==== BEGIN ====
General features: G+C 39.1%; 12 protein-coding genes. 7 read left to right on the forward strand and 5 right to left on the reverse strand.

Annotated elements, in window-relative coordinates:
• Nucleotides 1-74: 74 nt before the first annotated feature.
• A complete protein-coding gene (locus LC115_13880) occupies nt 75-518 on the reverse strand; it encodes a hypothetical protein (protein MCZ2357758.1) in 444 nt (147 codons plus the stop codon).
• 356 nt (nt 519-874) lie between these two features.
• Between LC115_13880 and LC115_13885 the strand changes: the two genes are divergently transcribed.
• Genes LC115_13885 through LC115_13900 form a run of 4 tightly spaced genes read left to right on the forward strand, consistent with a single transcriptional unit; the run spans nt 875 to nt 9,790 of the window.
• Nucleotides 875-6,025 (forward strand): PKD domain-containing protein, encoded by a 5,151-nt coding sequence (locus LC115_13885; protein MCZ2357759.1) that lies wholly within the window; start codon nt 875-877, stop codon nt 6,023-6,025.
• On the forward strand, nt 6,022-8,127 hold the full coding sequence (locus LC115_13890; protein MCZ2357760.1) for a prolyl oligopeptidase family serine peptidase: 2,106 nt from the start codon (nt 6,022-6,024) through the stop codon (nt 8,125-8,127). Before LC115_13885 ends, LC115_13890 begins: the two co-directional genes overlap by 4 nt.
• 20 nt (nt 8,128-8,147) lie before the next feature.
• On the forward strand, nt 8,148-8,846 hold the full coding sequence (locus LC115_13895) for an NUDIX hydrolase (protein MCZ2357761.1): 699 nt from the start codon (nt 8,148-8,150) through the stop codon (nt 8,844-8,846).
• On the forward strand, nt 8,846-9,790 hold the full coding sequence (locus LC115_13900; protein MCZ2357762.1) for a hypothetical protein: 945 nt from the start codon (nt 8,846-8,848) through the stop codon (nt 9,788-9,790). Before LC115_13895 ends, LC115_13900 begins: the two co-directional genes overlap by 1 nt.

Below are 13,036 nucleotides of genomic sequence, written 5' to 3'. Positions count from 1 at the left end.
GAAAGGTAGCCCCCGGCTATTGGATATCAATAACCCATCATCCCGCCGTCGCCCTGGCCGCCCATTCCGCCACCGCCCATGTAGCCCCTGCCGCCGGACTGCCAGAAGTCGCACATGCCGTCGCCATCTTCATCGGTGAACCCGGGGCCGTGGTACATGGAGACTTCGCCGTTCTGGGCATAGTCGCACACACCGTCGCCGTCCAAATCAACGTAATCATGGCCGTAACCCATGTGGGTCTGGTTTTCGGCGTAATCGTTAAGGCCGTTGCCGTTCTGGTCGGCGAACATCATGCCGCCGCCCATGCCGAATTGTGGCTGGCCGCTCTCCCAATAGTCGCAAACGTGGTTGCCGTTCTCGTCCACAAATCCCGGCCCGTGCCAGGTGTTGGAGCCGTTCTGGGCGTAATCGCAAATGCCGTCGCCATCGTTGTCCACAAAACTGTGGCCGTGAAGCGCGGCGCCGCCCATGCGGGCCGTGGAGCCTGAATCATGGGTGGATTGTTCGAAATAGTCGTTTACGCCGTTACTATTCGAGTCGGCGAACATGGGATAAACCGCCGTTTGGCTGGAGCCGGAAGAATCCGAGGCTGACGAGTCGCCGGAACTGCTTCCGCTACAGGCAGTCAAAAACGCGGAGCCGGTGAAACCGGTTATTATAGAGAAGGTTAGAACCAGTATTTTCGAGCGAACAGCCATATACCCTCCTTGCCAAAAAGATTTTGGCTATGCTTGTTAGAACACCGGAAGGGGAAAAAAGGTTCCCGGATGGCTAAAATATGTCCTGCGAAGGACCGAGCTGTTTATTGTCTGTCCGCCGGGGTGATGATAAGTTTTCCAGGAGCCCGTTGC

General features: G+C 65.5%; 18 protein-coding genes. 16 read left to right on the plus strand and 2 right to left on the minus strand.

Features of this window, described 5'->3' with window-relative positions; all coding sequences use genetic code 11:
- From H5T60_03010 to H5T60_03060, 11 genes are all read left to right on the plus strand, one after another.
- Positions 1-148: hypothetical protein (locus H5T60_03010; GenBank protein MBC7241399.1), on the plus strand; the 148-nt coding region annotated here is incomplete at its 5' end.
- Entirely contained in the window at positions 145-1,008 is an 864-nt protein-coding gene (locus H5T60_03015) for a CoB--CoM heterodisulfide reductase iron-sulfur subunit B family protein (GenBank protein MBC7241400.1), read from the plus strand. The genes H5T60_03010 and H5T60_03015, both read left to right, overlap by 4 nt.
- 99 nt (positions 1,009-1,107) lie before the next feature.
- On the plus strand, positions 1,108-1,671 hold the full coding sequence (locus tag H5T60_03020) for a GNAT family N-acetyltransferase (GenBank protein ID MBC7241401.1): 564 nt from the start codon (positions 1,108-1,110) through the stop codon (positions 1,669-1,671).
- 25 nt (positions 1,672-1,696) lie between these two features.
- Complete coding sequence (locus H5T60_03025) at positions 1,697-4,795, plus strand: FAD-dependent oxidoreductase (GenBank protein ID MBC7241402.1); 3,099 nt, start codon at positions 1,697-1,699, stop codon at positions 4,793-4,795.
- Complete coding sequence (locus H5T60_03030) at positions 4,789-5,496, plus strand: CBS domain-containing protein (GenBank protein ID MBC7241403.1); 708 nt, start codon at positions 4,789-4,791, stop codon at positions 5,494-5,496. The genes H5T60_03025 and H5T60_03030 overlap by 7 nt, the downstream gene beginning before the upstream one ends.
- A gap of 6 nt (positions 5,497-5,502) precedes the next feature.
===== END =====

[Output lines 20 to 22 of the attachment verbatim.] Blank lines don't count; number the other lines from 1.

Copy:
- 99 nt (positions 1,009-1,107) lie before the next feature.
- On the plus strand, positions 1,108-1,671 hold the full coding sequence (locus tag H5T60_03020) for a GNAT family N-acetyltransferase (GenBank protein ID MBC7241401.1): 564 nt from the start codon (positions 1,108-1,110) through the stop codon (positions 1,669-1,671).
- 25 nt (positions 1,672-1,696) lie between these two features.